Biosynthesis of Au, Ag and Au–Ag bimetallic nanoparticles using protein extracts of Deinococcus radiodurans and evaluation of their cytotoxicity
Authors Li JL, Tian B, Li T, Dai S, Weng YL, Lu JJ, Xu XL, Jin Y, Pang RJ, Hua YJ
Received 26 October 2017
Accepted for publication 24 January 2018
Published 9 March 2018 Volume 2018:13 Pages 1411—1424
Checked for plagiarism Yes
Review by Single-blind
Peer reviewers approved by Dr Alexander Kharlamov
Peer reviewer comments 2
Editor who approved publication: Dr Linlin Sun
Jiulong Li,1 Bing Tian,1 Tao Li,1 Shang Dai,1 Yulan Weng,1 Jianjiang Lu,2 Xiaolin Xu,2 Ye Jin,1 Renjiang Pang,1 Yuejin Hua1
1Key Laboratory for Nuclear-Agricultural Sciences of Chinese Ministry of Agriculture and Zhejiang Province, Institute of Nuclear-Agricultural Sciences, Zhejiang University, Hangzhou, People’s Republic of China; 2Key Laboratory for Green Processing of Chemical Engineering of Xinjiang Bingtuan, School of Chemistry and Chemical Engineering, Shihezi University, Xinjiang, People’s Republic of China
Background: Biosynthesis of noble metallic nanoparticles (NPs) has attracted significant interest due to their environmental friendly and biocompatible properties.
Methods: In this study, we investigated syntheses of Au, Ag and Au–Ag bimetallic NPs using protein extracts of Deinococcus radiodurans, which demonstrated powerful metal-reducing ability. The obtained NPs were characterized and analyzed by various spectroscopy techniques.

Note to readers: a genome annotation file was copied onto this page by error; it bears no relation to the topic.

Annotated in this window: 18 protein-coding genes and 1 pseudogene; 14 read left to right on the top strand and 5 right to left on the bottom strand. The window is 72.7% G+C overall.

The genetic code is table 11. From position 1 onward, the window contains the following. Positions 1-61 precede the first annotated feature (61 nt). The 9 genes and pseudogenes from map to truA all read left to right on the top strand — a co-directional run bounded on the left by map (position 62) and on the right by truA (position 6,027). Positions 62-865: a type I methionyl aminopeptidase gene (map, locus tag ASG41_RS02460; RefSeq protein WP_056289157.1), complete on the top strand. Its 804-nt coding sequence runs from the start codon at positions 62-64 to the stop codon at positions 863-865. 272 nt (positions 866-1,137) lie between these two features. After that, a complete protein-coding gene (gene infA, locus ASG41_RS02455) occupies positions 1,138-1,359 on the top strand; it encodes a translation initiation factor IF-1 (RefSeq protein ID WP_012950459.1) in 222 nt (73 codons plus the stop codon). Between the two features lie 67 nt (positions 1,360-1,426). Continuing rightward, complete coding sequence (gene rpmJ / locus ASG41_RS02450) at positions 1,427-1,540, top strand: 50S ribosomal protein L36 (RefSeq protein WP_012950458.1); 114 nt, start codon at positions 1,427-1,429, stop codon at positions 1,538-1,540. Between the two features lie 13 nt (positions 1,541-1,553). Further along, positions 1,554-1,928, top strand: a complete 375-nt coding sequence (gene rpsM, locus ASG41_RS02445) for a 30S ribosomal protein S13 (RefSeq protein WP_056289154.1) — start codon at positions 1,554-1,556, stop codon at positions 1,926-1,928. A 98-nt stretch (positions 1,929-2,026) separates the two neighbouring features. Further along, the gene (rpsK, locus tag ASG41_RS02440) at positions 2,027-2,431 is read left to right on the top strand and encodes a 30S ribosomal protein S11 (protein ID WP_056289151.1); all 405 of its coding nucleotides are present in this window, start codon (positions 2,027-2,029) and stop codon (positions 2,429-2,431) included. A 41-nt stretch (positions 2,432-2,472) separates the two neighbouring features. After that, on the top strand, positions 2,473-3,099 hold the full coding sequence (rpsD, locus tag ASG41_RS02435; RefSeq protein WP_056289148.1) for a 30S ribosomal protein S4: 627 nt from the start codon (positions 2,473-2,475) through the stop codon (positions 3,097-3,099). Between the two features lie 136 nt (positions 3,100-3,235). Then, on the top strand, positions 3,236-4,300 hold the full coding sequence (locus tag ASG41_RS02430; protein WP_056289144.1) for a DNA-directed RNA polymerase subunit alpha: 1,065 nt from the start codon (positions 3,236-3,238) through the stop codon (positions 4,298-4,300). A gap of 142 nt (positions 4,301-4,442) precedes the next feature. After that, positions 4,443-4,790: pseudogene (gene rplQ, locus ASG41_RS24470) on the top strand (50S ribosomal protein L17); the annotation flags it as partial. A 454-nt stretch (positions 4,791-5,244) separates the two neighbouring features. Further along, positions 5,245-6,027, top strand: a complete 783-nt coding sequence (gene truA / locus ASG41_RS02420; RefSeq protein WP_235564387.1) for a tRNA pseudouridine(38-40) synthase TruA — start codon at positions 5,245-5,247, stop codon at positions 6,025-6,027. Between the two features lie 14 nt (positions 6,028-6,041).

Results: The D. radiodurans protein extract-mediated silver nanoparticles (Drp-AgNPs) were preferably monodispersed and stably distributed compared to D. radiodurans protein extract-mediated gold nanoparticles (Drp-AuNPs). Drp-AgNPs and Drp-AuNPs exhibited spherical morphology with average sizes of 37.13±5.97 nm and 51.72±7.38 nm and zeta potential values of -18.31±1.39 mV and -15.17±1.24 mV at pH 7, respectively. The release efficiencies of Drp-AuNPs and Drp-AgNPs measured at 24 h were 3.99% and 18.20%, respectively. During the synthesis process, Au(III) was reduced to Au(I) and further to Au(0) and Ag(I) was reduced to Ag(0) by interactions with the hydroxyl, amine, carboxyl, phospho or sulfhydryl groups of proteins and subsequently stabilized by these groups. Some characteristics of Drp-AuNPs were different from those of Drp-AgNPs, which could be attributed to the interaction of the NPs with different binding groups of proteins. The Drp-AgNPs could be further formed into Au–Ag bimetallic NPs via galvanic replacement reaction. Drp-AuNPs and Au–Ag bimetallic NPs showed low cytotoxicity against MCF-10A cells due to the lower level of intracellular reactive oxygen species (ROS) generation than that of Drp-AgNPs.
Conclusions: These results are crucial to understand the biosynthetic mechanism and properties of noble metallic NPs using the protein extracts of bacteria. The biocompatible Au or Au–Ag bimetallic NPs are applicable in biosensing, bioimaging and biomedicine.
Keywords: extreme bacterium, green synthesis, noble metallic nanoparticles, reactive oxygen species
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